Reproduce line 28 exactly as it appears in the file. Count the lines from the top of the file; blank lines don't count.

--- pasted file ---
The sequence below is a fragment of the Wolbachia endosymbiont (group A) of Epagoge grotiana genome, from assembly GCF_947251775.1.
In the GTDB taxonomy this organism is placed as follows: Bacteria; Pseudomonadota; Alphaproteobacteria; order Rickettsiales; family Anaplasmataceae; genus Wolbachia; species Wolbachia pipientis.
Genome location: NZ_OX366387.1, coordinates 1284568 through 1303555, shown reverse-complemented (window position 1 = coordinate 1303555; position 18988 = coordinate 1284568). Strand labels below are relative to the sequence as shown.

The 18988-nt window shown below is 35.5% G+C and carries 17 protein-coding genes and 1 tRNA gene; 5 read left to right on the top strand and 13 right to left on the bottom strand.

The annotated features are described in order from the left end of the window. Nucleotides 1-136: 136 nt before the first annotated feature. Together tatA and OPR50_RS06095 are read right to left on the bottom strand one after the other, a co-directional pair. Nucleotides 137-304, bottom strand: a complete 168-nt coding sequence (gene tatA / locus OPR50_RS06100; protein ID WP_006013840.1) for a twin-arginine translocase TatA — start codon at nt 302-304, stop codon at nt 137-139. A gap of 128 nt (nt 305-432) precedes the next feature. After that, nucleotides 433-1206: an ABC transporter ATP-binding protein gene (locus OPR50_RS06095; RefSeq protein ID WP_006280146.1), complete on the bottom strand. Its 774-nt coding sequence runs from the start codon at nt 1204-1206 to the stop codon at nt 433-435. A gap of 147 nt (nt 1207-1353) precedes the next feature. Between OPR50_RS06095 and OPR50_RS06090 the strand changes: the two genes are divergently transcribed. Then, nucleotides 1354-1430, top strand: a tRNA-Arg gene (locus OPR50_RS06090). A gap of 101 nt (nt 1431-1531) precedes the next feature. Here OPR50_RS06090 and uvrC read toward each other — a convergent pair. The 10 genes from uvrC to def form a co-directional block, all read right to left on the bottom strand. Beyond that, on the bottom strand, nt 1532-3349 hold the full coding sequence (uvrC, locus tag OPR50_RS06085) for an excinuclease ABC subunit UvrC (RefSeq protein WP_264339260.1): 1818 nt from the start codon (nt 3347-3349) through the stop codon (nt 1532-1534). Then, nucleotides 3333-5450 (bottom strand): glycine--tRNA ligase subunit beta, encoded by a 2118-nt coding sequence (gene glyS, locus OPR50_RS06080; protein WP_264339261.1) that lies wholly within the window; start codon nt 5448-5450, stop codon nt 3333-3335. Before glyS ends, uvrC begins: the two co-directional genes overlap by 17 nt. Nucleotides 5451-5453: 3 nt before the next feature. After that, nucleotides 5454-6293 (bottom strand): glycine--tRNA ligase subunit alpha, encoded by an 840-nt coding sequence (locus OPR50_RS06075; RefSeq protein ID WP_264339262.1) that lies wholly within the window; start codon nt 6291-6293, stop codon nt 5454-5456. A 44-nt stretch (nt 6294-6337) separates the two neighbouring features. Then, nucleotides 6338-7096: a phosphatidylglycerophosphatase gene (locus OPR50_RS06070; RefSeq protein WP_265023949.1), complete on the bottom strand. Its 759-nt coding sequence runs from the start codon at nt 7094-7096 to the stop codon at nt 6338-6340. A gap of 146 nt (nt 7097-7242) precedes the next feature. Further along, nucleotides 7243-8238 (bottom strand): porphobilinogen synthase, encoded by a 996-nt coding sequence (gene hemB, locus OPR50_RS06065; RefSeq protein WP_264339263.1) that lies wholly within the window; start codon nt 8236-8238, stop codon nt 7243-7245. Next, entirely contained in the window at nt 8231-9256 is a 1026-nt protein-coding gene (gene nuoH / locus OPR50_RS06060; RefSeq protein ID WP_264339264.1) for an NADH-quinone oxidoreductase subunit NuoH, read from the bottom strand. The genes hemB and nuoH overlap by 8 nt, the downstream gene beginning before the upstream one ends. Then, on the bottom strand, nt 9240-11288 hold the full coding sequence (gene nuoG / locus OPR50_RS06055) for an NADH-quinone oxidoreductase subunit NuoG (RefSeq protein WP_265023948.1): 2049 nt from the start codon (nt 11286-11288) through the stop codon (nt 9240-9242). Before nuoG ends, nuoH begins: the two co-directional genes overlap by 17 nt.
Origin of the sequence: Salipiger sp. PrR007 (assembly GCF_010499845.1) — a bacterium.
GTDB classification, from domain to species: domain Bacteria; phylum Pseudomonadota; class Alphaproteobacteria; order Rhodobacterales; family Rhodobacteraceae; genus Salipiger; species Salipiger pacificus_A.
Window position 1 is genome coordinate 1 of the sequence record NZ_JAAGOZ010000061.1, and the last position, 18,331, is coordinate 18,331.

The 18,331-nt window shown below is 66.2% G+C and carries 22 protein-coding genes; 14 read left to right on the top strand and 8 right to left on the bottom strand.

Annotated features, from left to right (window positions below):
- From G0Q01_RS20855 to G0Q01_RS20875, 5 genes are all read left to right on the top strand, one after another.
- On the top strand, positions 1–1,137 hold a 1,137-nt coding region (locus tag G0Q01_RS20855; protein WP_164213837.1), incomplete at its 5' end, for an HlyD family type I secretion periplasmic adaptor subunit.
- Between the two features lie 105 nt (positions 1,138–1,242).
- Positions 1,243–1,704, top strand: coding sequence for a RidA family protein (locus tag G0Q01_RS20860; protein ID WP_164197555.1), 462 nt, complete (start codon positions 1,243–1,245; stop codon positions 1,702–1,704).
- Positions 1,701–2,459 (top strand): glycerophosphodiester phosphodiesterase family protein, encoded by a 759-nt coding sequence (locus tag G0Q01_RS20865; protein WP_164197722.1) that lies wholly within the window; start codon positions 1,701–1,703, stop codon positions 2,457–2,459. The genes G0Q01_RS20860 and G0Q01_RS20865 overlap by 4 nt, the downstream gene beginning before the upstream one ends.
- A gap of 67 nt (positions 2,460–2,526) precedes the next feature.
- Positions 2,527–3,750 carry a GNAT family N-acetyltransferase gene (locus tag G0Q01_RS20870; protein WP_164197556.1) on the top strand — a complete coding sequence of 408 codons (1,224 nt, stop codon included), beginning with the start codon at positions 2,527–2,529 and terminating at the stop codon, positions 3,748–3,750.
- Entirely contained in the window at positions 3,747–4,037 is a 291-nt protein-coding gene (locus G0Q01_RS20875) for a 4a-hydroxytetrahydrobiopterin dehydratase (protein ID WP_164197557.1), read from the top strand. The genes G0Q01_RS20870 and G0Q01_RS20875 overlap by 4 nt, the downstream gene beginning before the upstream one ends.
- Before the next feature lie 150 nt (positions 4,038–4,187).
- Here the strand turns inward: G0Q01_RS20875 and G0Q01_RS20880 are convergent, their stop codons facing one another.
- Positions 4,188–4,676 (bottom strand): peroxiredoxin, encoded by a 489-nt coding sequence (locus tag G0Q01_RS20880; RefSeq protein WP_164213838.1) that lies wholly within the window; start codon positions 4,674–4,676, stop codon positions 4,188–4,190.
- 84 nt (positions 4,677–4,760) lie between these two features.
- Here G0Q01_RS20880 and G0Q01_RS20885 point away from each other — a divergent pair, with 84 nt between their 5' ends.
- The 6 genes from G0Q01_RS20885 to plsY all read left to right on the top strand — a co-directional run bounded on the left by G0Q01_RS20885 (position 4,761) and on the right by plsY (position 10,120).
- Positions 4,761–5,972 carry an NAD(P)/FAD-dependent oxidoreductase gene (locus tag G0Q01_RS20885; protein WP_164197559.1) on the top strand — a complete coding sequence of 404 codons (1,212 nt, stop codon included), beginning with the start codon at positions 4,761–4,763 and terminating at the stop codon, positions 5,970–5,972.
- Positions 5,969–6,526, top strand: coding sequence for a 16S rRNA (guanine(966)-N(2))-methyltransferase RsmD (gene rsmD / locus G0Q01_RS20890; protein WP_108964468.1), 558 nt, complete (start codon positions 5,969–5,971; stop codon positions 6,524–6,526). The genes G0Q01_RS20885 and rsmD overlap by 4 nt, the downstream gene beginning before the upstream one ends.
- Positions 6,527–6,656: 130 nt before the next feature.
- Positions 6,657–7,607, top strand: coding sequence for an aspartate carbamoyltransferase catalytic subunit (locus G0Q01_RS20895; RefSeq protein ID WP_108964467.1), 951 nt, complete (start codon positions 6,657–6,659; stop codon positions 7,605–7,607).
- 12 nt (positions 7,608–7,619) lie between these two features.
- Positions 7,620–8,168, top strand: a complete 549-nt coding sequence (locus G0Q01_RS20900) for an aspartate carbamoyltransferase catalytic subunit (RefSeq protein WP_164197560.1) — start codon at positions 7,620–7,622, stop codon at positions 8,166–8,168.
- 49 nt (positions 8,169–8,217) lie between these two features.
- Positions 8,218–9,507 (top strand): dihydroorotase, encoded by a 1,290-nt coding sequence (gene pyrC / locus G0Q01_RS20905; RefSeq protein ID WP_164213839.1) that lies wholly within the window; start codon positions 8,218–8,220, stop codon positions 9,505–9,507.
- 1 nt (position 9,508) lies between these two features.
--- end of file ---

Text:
- Positions 6,657–7,607, top strand: coding sequence for an aspartate carbamoyltransferase catalytic subunit (locus G0Q01_RS20895; RefSeq protein ID WP_108964467.1), 951 nt, complete (start codon positions 6,657–6,659; stop codon positions 7,605–7,607).